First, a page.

The ash tree is a beautiful shade tree that provides a stunning canopy that blocks sunlight to many yards. The ash tree has replaced elm trees in many communities where Dutch elm disease wiped out entire tree populations. Ash trees grow very quickly, up to 24 inches each year, and grow well in many types of soil conditions. They are hardy and able to grow in many different climates.
Their one big enemy, the emerald ash borer beetle, is attacking the trees. Learn more about the emerald ash borer in Ontario to understand why you should act quickly if you discover one of these insects on your trees.
The Life Cycle of the Emerald Ash Borer
The emerald ash borer is a small beetle. Its scientific name is Agrilus Planipennis. You can recognize an adult insect by its green metallic color. These beetles are most active in late spring and early summer when they are mating. The adults feed on ash leaves. Females leave their eggs under bark scales or in crevices in the bark. The larvae of the beetle go through multiple stages. Larvae feed off the nutrients in the tree, which is what kills the tree.
How To Spot the Emerald Ash Borer in Your Ash Trees
By the time homeowners see symptoms of emerald ash borers in trees, it’s likely that the tree is heavily infested. New infestations of the emerald ash borer are harder to detect. However, once a tree has been identified as infested you can often save the tree and prevent other trees from further spread. Here are signs to watch for:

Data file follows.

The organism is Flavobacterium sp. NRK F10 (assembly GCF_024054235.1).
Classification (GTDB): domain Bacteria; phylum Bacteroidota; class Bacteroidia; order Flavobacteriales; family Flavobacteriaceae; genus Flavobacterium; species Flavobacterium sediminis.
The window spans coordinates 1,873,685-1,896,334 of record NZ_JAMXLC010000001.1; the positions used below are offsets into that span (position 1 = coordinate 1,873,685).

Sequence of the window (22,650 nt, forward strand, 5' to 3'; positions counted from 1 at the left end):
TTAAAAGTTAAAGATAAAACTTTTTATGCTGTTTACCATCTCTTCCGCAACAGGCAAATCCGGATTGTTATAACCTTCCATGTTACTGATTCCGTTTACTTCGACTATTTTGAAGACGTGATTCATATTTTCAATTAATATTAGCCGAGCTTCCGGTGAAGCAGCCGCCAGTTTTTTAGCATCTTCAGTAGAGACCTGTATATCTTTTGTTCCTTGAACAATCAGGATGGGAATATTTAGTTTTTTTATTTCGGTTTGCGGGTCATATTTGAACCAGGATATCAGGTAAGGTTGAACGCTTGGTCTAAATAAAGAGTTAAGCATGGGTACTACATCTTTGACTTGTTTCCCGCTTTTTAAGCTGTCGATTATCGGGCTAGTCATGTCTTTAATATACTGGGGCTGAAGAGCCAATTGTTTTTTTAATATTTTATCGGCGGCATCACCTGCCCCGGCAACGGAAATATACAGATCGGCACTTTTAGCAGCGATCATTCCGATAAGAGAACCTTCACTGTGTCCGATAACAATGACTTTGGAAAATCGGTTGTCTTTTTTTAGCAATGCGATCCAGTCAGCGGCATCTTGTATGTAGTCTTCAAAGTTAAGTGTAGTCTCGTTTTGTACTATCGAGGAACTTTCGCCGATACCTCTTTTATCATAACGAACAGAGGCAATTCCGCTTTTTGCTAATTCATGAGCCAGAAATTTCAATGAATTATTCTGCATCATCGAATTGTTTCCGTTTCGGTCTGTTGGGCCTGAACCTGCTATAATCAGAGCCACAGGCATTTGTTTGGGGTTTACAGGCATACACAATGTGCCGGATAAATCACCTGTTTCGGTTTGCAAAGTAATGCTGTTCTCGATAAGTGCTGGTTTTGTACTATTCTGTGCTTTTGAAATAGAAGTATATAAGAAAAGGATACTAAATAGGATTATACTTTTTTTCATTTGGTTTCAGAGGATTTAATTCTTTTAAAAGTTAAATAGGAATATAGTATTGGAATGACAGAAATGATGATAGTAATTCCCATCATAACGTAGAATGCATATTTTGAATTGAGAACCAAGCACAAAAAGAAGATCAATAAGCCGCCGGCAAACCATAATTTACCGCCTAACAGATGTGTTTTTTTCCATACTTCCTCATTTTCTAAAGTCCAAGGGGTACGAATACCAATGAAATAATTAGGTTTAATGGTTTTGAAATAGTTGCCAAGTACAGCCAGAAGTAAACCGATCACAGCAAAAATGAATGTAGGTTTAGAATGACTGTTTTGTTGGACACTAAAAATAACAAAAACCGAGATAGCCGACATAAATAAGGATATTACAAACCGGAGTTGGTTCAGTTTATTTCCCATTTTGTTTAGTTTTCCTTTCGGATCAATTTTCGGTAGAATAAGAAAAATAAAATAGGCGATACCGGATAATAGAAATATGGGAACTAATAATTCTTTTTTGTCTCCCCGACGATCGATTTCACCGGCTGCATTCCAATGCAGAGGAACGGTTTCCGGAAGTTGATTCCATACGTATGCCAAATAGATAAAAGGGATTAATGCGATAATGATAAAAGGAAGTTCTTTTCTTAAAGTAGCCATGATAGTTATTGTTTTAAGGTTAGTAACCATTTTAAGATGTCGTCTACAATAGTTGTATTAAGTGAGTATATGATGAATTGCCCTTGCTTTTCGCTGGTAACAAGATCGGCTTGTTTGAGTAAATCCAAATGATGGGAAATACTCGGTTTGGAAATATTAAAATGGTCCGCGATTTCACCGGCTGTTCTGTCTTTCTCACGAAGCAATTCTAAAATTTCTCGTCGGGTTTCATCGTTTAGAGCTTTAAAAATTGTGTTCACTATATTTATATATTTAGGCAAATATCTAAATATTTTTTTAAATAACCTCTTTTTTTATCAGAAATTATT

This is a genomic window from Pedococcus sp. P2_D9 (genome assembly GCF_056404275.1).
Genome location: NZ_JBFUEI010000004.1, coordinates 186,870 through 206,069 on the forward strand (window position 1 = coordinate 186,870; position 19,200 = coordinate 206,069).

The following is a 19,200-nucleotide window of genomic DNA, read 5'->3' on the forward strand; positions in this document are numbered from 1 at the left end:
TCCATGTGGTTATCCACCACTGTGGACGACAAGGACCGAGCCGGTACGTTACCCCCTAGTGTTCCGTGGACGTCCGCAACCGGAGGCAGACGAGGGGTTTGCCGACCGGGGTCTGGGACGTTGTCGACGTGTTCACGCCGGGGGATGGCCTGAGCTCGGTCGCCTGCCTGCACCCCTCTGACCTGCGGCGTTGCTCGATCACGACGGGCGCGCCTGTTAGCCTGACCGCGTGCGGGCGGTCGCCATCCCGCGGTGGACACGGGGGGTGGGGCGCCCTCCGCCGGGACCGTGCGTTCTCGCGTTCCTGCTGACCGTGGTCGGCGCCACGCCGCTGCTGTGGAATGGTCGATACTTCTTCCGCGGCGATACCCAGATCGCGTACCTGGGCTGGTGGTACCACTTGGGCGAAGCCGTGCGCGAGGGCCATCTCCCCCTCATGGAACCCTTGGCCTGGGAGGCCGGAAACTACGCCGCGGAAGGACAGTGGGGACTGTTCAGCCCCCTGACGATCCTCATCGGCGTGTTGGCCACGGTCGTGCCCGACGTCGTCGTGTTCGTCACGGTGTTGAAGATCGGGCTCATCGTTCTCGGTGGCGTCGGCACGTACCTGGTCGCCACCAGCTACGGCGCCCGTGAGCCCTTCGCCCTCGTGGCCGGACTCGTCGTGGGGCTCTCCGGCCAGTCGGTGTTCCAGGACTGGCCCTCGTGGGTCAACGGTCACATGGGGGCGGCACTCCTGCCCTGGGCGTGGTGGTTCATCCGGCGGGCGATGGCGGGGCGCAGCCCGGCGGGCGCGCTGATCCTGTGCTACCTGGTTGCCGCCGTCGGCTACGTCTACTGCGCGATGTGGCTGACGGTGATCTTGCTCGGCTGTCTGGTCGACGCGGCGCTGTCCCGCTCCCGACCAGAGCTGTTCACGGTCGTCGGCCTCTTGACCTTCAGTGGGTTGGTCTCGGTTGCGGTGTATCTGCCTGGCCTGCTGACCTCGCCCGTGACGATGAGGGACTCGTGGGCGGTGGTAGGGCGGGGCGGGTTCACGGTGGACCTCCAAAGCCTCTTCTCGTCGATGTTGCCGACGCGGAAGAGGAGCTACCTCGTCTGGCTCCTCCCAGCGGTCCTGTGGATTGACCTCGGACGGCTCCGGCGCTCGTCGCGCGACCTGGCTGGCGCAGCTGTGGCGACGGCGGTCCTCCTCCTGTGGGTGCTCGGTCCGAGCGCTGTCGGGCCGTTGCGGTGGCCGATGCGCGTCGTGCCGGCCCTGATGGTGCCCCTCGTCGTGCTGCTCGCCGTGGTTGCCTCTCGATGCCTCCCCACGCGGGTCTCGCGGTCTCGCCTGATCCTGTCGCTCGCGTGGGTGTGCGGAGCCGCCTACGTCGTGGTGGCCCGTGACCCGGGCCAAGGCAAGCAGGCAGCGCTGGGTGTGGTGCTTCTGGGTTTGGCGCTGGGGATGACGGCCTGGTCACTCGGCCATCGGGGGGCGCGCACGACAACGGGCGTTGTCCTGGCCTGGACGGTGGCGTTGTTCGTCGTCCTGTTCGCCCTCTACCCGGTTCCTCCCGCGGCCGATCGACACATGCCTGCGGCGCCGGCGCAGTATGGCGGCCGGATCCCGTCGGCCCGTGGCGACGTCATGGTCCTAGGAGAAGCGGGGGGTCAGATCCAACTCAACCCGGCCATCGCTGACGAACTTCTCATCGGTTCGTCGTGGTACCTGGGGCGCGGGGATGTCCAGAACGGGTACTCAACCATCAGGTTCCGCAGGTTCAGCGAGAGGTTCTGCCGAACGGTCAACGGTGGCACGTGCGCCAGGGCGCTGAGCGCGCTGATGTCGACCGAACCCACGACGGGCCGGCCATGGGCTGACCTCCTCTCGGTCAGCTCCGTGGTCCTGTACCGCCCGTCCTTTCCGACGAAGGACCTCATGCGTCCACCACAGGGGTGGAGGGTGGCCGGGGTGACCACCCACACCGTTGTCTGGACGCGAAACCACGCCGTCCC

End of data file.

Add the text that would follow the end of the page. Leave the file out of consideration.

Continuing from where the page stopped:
- S-shaped or zig-zag galleries under the bark of the tree: young larvae move through the tree bark and sapwood in a zig-zag fashion. When the bark is pulled away, you can see this pattern.
- Exit holes: when the larvae become adults, they chew holes in the bark to exit. Keep in mind that many different types of beetles can make these types of holes. An arborist can help determine which type of insect is living in the tree.
- Leaf notches: adult beetles feed on the leaves, causing ragged patterns along the edge of the leaf.
- Epicormic shoots: trees stressed by an EAB infestation may develop sprouts on trunks.
- Thinning crown: branches die, causing the leaves at the top of the tree to fall off.
- Bark deformities: infested trees may develop splits or vertical cracks within the bark.
- Damage from birds or other animals: woodpeckers and other birds feed off the larvae and can damage the trees.
Emerald ash borers are a serious problem in northeast North America. The beetle has already killed millions of trees across Canada and the United States. Although emerald ash borer damage can take a few years to completely kill the tree, without treatment the tree is sure to be lost. In addition, all the ash trees in the community could become infested. The emerald ash borer is not native to Canada, and there are no natural predators that kill the parasite, giving this small insect an outsized hold over the ecosystem.
What You Can Do if Your Trees Have Emerald Ash Borers
Emerald ash borers are treated with systemic insecticides that are directly injected into the diseased trees. This treatment can only be done by trained professionals. Typically, the tree will need to be retreated every one to two years to protect the tree. Infested trees can be successfully treated, which saves your landscape. If you find an emerald ash borer on the tree, collect an adult insect and place it in a container in your freezer to kill it. Record the location of the tree or mark it so you can find it later. Contact Martin’s Tree Service for treatment to save your trees from continued damage.